It's the thick of winter in the United States, so your mind may be wandering off, thinking about a golf escape in the sunny Caribbean. There are over 30 nations and countless ways to enjoy a golf vacation here. Writers Jason Deegan, Mike Bailey and Brandon Tucker have their own favorite golf courses.
Jason Deegan: Punta Espada at Cap Cana, Dominican Republic
No other Caribbean golf course interacts more intimately with the ocean than the Punta Espada Golf Club at Cap Cana.
Crashing waves actually almost forced my playing partner to back off his tee shot on the 17th hole. If you love seaside golf, the Dominican Republic is your place. The Teeth of the Dog by Pete Dye and Corales by Tom Fazio are two other oceanfront stunners, but Punta Espada in Punta Cana is my favorite of all the Caribbean courses I've played.
Say what you will about Jack Nicklaus as a designer, but the Golden Bear nailed Punta Espada. He routed eight holes directly along the ocean. It's good enough to test the best - the 7,396-yard course hosted the Champions Tour's Cap Cana Championship from 2008-10 – and playable enough to be enjoyed by the rest.
There are so many signature spots. The view from the elevated second tee reveals a gorgeous par 5 that runs to the shore. Its peninsula green button hooks right into a bay.
I still can't get over the fact that Nicklaus birdied the dramatic par-3 12th from the tips at the club's grand opening in 2008. The club's staff encourages everybody to attempt this epic shot, a 250-yard carry over the ocean to the green on the cliffs above. I was thrilled just to have made it across safely, even though my ball was never close to the green. It's a shot I'll always remember. Punta Espada is a place you'll never forget.
Mike Bailey: The Golf Links at Royal Isabela, Puerto Rico
When it comes to views, a course that's still under the radar might be hard to beat. The Golf Links at Royal Isabela, perched high above the cliffs on the northwest coast of Puerto Rico, offers stunning views and an intriguing layout over 21 holes.
Yes, you heard right, 21 holes, because there are actually three optional holes, meaning you can change this course up from time to time to get a different experience.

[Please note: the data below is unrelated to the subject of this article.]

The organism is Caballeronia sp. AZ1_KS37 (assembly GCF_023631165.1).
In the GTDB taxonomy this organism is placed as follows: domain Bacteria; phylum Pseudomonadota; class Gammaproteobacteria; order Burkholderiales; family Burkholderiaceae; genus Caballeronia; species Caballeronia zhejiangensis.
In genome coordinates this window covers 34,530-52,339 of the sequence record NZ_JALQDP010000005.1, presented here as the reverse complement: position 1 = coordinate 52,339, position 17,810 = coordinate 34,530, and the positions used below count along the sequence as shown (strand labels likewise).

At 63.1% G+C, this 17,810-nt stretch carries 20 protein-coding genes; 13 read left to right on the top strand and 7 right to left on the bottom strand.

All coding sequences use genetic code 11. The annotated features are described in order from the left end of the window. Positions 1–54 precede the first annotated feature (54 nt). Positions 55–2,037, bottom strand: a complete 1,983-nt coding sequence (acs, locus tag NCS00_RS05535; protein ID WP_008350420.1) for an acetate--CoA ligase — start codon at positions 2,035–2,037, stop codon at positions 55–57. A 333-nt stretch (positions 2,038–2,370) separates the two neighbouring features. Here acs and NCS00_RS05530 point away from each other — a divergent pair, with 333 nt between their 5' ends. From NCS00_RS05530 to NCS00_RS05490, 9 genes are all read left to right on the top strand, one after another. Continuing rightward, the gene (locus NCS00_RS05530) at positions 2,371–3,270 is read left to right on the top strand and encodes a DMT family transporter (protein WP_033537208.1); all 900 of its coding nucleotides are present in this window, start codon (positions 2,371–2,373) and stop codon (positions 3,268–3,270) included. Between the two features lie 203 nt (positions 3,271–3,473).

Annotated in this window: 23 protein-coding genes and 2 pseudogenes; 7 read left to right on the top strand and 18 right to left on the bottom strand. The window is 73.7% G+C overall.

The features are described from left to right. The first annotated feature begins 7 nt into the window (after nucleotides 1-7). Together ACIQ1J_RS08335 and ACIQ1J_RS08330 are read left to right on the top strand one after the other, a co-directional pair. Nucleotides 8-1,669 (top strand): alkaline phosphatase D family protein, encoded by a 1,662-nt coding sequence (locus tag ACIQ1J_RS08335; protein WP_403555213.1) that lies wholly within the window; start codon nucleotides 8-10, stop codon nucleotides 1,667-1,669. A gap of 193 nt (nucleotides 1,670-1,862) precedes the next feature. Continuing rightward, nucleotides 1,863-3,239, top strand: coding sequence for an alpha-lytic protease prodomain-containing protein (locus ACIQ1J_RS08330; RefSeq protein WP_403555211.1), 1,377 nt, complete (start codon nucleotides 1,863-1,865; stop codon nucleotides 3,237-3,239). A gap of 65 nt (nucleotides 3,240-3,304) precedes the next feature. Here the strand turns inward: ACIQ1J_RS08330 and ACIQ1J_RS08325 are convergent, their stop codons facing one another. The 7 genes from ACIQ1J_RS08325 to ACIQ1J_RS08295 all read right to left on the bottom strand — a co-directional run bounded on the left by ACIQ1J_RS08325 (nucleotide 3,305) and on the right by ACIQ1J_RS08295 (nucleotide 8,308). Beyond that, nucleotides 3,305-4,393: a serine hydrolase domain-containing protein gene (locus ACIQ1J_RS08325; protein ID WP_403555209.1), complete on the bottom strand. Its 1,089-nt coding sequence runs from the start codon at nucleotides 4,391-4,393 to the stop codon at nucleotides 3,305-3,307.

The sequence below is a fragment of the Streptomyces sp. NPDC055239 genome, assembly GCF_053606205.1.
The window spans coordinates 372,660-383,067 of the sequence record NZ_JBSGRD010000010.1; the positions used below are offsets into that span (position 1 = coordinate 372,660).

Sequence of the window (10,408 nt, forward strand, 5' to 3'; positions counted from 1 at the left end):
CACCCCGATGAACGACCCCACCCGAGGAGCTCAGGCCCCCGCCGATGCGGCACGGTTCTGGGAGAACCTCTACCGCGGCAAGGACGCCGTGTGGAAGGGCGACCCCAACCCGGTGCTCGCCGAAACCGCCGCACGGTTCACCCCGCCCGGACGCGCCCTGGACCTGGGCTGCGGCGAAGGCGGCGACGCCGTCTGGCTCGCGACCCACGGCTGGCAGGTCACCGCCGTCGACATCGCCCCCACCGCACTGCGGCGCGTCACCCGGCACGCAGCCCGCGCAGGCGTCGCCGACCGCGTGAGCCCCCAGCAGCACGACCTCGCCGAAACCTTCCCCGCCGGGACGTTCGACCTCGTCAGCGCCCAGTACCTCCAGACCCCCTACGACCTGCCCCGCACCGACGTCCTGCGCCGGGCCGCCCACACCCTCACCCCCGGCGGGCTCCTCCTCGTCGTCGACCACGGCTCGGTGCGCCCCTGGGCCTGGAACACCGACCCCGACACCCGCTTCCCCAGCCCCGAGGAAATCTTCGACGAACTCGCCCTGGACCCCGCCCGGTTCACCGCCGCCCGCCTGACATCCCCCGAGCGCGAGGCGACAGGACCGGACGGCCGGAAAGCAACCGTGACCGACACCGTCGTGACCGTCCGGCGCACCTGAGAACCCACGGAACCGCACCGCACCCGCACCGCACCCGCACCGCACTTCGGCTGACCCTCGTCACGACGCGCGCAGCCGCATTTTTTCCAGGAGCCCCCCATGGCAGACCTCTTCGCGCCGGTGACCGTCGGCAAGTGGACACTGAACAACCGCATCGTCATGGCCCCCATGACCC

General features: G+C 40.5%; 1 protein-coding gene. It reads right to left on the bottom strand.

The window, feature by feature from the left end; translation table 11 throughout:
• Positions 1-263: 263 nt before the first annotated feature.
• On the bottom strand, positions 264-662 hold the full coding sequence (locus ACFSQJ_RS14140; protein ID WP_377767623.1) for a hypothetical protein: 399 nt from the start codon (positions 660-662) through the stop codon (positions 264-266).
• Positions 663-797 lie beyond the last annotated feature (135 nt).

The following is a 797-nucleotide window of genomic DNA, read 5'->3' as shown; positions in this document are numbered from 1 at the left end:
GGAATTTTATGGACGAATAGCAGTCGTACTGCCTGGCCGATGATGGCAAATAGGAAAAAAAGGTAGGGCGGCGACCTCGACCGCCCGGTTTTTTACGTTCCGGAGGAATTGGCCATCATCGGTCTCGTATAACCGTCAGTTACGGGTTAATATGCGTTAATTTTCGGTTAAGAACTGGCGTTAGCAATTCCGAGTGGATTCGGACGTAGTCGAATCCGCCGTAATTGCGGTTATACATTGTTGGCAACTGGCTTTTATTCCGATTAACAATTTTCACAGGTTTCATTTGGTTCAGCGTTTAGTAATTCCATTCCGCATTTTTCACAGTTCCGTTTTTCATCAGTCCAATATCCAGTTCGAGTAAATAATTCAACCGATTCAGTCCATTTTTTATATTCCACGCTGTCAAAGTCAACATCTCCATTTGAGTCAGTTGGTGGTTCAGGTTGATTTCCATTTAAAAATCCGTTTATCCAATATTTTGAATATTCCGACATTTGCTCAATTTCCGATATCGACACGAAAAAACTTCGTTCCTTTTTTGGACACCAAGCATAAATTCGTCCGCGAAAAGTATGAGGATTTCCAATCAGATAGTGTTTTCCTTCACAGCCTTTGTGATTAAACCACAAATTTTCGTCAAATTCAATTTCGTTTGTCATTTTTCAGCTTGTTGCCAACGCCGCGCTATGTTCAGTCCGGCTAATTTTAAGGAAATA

Royal Isabela isn't your typical big-name designer resort course. It was actually designed by the owners, Puerto Rican tennis brothers Charlie and Stanley Pasarell. They got a little help from architect David Pfaff, whose resume includes being the associate architect with Pete Dye on Teeth of the Dog at Casa de Campo in the Dominican Republic. But really, as the Pasarells will tell you, this course was laid out by a higher authority.
This makes Royal Isabela akin to something you see on the coast of Scotland, naturally fitting the land. Signature holes? Take your pick; there are so many, but the 200-yard par-3 17th, that spans from a tee on the cliff over the deep blue surf and rocks, would probably suffice.
The greens complexes will catch you off guard as they follow the natural contours of the land, with natural false fronts and tricky reads. There are blind shots, plenty of native areas, and a double green for the 12th and 14th holes that overlook the ocean. And for good measure, the course can play to more than 7,600 yards to challenge the best players of the world.
Golfweek has Royal Isabela ranked as the 42nd best course in the Caribbean and Mexico. I haven't played all the courses ranked ahead of it, but I've played more than a dozen of them and can honestly say that few are as good as or better than Royal Isabela.
Brandon Tucker: Sandals Emerald Reef Golf Club, Great Exuma Island, Bahamas
I've spent more time cruising around the Caribbean than playing golf. But among the handful of high-profile resort courses I've played, I'm most impressed with the Sandals Emerald Reef Golf Club on Great Exuma Island.
Compared to busier parts of the Bahamas and other islands in the Caribbean, Great Exuma is a secluded and quiet retreat with world class waters for scuba, snorkeling and boating. It's technically the Atlantic Ocean, not the Caribbean Sea, but the remarkable water clarity and color is as good as anywhere.
I generally favor courses with more elevation change, and other Caribbean islands have more of that than the flat, sandy Bahamas, but the Greg Norman-designed Emerald Reef has plenty of great holes regardless.
The front nine, while further inland, is still a great test. But it's the back nine that's the real treat: Six holes that tip-toe along clear, emerald waters, that steals the show. Waves crashing on rocks add to the nerves standing on the tee box.
With a championship-caliber design, I'm surprised its not higher-ranked in some Caribbean golf course polls, but that's probably because a lot of raters haven't made it down since Sandals took the course over the property and put some real work into it, clearing out native areas and widening playing corridors, giving it a clean, open look.
Sandals also built a traditional English pub onsite, where golf groups will surely spend most of their time.- and drinks are included at this all-inclusive resort, so bottoms up to one of the Caribbean's best golf experiences.